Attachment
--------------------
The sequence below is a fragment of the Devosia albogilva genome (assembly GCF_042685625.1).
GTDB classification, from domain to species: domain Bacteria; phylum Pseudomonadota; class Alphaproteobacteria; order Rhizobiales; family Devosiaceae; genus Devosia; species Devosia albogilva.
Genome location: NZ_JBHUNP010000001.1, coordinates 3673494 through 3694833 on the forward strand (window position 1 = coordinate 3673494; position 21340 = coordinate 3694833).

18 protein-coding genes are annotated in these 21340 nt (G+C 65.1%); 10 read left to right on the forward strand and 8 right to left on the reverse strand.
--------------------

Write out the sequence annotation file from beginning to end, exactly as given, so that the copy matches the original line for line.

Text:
The sequence below is a fragment of the Devosia albogilva genome (assembly GCF_042685625.1).
GTDB classification, from domain to species: domain Bacteria; phylum Pseudomonadota; class Alphaproteobacteria; order Rhizobiales; family Devosiaceae; genus Devosia; species Devosia albogilva.
Genome location: NZ_JBHUNP010000001.1, coordinates 3673494 through 3694833 on the forward strand (window position 1 = coordinate 3673494; position 21340 = coordinate 3694833).

18 protein-coding genes are annotated in these 21340 nt (G+C 65.1%); 10 read left to right on the forward strand and 8 right to left on the reverse strand.